Series Motegi Friday report

IndyCar Series press release

POWER TOPS OPENING PRACTICE FOR INDY JAPAN: THE FINAL AT MOTEGI

Will Power, Team Penske
Will Power, Team Penske

Photo by: Eric Gilbert

MOTEGI, Japan (Friday, Sept. 16, 2011) - Will Power topped the time chart with a lap of 1 minute, 39.4745 seconds on the 2.983-mile, 14-turn Twin Ring Motegi road course in the initial practice session for the Indy Japan.

Power, seeking to wrap up his second consecutive Mario Andretti Road Trophy, was among the three Team Penske drivers in the top five. Helio Castroneves (1:39.5965) was second and Ryan Briscoe (1:40.1887) was fourth.

Rookie James Hinchcliffe placed third in the No. 06 Sprott Newman/Haas Racing car, while Marco Andretti was fifth in the No. 26 Team Venom Energy entry for Andretti Autosport. The top 10 were separated by less than a second. Local favorite Takuma Sato was 10th in the No. 5 KV Racing Technology-Lotus car.

"It's a very, very nice circuit," said Power, who enters the 63-lap race Sept. 18 five points behind front-runner Dario Franchitti in the IZOD IndyCar Series championship chase and leads Franchitti by 14 points in the Mario Andretti Road Trophy duel. "It's smooth, flowing. It's one of the nicest circuits we've been to all year. I think it is going to be tough to pass. I think (the best opportunity is) Turn 11, after the long backstraight. Maybe down in Turn 3, too."

It's the first time the IZOD IndyCar Series, which has competed at Twin Ring Motegi since 2003, has utilized the road course. Damage to the 1.5-mile oval from the March 11 earthquake prompted the switch to the road course.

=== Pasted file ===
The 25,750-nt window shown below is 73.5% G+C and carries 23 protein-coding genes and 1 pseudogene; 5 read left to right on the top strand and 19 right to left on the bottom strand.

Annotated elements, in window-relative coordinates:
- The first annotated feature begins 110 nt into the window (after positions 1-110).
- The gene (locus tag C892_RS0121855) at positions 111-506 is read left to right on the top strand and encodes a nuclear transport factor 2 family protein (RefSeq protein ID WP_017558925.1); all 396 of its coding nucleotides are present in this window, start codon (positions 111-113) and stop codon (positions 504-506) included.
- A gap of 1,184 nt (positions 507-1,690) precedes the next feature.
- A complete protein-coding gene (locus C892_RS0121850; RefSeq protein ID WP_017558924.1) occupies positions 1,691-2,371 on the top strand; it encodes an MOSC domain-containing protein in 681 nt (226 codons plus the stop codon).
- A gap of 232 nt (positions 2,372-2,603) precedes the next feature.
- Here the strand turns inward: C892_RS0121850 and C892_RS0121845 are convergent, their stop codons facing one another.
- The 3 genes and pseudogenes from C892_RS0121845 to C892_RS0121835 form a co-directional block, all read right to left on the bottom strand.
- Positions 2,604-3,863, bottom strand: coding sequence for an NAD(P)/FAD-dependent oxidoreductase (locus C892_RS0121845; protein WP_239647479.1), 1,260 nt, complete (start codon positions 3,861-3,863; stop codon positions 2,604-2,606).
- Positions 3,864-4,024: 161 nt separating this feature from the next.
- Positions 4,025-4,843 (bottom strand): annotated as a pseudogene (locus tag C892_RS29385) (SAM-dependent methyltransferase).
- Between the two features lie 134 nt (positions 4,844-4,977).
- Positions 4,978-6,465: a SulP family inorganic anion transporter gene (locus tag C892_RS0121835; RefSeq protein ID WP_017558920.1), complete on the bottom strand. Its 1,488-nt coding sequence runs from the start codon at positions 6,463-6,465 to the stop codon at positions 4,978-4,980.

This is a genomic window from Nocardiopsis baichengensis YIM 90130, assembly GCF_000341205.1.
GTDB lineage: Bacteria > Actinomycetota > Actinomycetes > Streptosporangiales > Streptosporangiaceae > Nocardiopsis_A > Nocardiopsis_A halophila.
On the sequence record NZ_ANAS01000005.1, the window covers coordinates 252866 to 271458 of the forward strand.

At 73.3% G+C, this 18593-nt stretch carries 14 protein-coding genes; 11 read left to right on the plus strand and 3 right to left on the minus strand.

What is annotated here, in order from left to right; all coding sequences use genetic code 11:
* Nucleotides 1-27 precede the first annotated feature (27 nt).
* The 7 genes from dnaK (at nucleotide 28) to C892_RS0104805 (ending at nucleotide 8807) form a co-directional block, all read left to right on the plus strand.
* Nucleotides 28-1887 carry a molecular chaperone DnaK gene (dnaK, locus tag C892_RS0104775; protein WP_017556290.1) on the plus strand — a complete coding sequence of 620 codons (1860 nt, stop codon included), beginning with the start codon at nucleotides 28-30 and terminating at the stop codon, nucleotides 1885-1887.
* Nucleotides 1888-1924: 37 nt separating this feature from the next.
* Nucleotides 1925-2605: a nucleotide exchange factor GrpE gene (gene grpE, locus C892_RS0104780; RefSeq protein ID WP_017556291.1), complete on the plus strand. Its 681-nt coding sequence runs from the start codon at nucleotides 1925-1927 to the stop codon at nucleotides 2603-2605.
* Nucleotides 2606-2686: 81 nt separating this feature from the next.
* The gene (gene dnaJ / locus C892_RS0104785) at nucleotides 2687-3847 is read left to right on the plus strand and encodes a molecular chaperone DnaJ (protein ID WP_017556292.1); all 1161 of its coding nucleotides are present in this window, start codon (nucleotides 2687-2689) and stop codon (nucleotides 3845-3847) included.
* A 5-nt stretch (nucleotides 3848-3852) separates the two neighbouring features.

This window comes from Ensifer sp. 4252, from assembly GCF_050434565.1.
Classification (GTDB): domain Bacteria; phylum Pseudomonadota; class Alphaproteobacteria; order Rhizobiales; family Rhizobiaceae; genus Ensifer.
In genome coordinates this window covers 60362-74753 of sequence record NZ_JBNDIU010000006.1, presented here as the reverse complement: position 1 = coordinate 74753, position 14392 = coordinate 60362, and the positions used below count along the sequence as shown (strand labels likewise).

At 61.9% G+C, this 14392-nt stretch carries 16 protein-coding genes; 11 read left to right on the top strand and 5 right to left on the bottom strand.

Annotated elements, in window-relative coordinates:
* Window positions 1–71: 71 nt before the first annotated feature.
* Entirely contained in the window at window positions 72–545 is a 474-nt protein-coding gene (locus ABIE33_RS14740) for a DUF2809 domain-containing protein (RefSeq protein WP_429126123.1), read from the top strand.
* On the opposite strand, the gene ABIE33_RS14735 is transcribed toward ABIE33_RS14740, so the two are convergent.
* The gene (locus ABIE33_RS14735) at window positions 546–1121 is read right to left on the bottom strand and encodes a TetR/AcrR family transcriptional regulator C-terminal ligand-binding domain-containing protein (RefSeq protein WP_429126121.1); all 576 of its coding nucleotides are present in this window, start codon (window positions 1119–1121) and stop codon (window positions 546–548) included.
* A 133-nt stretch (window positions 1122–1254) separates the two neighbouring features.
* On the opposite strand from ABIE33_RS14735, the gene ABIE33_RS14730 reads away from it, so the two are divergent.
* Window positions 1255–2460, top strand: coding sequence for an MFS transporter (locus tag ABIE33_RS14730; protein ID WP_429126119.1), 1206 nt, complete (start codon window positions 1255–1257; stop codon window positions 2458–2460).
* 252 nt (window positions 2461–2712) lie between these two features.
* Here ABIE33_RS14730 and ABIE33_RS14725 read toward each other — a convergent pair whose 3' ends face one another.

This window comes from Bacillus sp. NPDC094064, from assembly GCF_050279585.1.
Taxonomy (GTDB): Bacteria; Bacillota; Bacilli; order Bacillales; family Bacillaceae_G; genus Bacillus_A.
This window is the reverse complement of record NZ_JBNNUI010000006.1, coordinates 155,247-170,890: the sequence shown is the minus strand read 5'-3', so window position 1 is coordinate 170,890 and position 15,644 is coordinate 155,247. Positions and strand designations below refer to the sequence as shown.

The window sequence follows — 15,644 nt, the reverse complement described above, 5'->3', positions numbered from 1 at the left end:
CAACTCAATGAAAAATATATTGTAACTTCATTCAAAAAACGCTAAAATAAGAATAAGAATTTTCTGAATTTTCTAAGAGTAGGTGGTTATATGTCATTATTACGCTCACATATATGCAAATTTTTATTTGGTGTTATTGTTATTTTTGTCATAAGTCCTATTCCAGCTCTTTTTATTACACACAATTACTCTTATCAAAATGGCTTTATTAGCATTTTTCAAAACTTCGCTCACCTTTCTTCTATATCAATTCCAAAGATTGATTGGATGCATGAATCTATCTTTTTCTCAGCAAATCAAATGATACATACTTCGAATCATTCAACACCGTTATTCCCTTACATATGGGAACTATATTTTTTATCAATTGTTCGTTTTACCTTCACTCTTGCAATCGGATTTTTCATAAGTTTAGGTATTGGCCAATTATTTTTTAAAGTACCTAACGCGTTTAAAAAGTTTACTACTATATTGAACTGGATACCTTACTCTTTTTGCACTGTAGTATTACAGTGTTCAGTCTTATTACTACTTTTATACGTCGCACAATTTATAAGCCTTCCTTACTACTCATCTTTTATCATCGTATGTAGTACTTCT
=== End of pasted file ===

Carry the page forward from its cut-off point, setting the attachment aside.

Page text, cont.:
DAY 1 NOTEBOOK:

The IZOD IndyCar Series will compete in the Indy Japan The Final, a 63-lap race on the 14-turn, 2.983-mile road course at 1 p.m. (JST) on Sunday. The race broadcast will air live in the United States beginning at 11:30 p.m. (EDT) on Saturday,

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Drivers will have 15 total pushes of the Honda overtake assist - an ECU software alteration employed by Honda Performance Development - each lasting 15 seconds during the Indy Japan The Final. It is activated by the driver via a button on the steering wheel and provides an extra 200 RPM (about 10 horsepower) to the Honda Indy V-8 engine. Parameters are updated before each race weekend to meet the circuit layout. There is a 10-second recovery period between pushes. One overtake assist push is available for the final practice session.

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Each of the 26 entries receives six sets of Firestone Firehawk primary (black sidewall), three sets of alternate (red sidewall) and five sets of rain tires for the race weekend.

The primary tires are new for this race, and the alternate tire was used at Edmonton. The rain tire is also new for this year, and this is the last time this particular spec will be used this season.

"We're tremendously excited to make our debut on Twin Ring Motegi's road course, as it will give the Japanese fans their first chance to see our alternate tire program in action," said Firestone Racing executive director Al Speyer, who at the Baltimore Grand Prix on Sept. 4 marked Firestone's 200th IndyCar victory since re-entering the sport in 1996.

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A dozen teen-age male students huddled around Ana Beatriz in the Dreyer & Reinbold Racing garage, half-listening to the interpreter's explanation of the steering wheel while fixing their eyes on the IZOD IndyCar Series driver from Brazil.